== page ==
Nonetheless, the recent spate of bank failures may still spell the end for ESG on Wall Street since, in all of the above cases, a corporate focus on ESG was more than just a distraction and time-sink for executives and employees. It was symptomatic of more deep-seated fundamental operating problems with these financial institutions, and clearly a comorbidity of weak management.
Touting one’s sustainable finance credentials now correlates with bad ‘G’ governance under the ESG system’s own rubric. It raises a red flag for analysts to perform enhanced due diligence around any financial firms that fully embrace ESG. Shareholder activists scoping out poorly run corporate targets and hedge funds looking for short candidates should probably start including a pro-ESG filter in their initial screening criteria.
Worth reading in full.
While it’s true that rising interest rates were a more direct cause of the failure of all three banks, that, in turn, is because central banks, such as the Federal Reserve and the Bank of England, have been distracted from their goal of managing interest rates by various political objectives, such as putting incentives in place to encourage financial institutions to invest in various green initiatives. The folly of thinking central banks should be extending their role in this way was the focus of a recent piece in Forbes by Tilak Doshi.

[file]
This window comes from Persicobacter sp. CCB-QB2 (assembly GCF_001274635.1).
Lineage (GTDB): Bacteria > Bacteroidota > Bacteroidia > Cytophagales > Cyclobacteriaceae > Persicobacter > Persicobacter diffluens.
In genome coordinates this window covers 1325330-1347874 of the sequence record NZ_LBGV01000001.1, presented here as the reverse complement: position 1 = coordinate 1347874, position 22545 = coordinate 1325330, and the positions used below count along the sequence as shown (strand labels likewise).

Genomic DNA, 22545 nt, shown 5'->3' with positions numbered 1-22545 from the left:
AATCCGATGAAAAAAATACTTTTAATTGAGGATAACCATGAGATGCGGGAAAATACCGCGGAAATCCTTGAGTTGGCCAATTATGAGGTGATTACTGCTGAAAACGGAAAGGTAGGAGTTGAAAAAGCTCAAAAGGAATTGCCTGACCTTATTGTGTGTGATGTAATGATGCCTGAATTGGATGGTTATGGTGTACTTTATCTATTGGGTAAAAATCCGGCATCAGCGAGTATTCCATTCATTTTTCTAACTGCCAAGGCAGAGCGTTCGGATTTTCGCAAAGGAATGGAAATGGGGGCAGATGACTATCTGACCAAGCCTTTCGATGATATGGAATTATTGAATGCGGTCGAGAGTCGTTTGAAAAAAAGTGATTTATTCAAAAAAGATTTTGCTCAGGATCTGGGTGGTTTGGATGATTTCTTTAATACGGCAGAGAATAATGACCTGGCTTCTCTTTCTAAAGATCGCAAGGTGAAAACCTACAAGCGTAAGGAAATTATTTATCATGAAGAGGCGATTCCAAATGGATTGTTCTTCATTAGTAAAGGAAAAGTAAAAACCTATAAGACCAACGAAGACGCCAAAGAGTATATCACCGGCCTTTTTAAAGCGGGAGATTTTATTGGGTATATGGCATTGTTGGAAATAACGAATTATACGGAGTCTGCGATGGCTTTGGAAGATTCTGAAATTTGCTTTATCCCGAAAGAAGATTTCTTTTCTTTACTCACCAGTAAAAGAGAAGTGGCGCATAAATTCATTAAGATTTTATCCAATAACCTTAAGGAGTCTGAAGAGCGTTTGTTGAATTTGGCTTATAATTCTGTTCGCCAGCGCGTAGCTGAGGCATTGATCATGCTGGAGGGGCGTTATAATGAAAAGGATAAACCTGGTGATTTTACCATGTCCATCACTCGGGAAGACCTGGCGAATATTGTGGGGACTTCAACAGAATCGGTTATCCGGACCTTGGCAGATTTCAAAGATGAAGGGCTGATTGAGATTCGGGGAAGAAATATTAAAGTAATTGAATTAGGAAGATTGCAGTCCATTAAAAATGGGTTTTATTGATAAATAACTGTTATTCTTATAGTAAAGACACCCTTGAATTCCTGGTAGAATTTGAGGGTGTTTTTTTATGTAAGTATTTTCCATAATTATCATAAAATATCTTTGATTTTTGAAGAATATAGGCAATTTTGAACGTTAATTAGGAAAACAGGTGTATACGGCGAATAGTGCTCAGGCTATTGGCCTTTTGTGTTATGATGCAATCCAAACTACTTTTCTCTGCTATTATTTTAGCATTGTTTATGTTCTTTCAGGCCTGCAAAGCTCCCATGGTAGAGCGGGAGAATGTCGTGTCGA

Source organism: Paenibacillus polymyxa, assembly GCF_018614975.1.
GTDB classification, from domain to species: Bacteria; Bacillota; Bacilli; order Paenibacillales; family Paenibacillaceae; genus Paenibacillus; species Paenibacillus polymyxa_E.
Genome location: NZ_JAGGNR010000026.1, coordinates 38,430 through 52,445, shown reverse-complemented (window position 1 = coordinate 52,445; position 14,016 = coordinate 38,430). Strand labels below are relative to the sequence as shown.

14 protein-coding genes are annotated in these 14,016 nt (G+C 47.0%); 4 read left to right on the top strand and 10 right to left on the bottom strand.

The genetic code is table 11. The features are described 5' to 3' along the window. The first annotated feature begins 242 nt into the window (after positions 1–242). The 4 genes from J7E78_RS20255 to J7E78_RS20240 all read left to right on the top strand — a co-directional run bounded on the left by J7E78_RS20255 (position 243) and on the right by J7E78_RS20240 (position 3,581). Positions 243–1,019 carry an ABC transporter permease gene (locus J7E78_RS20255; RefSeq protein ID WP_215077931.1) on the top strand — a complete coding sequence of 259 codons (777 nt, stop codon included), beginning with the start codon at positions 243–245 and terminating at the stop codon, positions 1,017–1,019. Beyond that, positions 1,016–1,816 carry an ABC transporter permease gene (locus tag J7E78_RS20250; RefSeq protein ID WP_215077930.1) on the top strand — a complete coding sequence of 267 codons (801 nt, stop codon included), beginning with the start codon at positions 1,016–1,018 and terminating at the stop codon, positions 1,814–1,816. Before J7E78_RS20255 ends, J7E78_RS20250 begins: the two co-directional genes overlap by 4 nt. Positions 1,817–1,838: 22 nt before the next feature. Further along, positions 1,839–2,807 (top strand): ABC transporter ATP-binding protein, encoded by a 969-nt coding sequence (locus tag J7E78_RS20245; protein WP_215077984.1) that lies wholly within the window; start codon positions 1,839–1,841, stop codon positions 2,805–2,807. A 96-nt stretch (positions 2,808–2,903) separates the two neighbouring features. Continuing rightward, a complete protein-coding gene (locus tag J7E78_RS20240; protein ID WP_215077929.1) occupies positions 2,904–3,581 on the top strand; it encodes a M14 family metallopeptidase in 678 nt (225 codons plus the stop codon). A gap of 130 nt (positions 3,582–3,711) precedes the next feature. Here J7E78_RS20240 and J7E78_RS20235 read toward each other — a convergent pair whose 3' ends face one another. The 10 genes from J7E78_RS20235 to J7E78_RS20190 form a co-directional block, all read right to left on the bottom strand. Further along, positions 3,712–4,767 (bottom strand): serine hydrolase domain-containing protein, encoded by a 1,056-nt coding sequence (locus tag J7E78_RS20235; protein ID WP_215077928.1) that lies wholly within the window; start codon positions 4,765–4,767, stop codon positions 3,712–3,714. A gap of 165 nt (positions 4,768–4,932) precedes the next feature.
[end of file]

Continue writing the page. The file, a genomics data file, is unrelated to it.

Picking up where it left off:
With British inflation clocking in at 10.1 percent, or over five times the level targeted by the Bank of England, criticisms of the central bank’s remit to support “net zero” climate goals have been coming in thick and fast, as Bloomberg reported on Tuesday. The article was headlined: “Scrap Bank of England’s Climate Mandate, Balls and Osborne say.”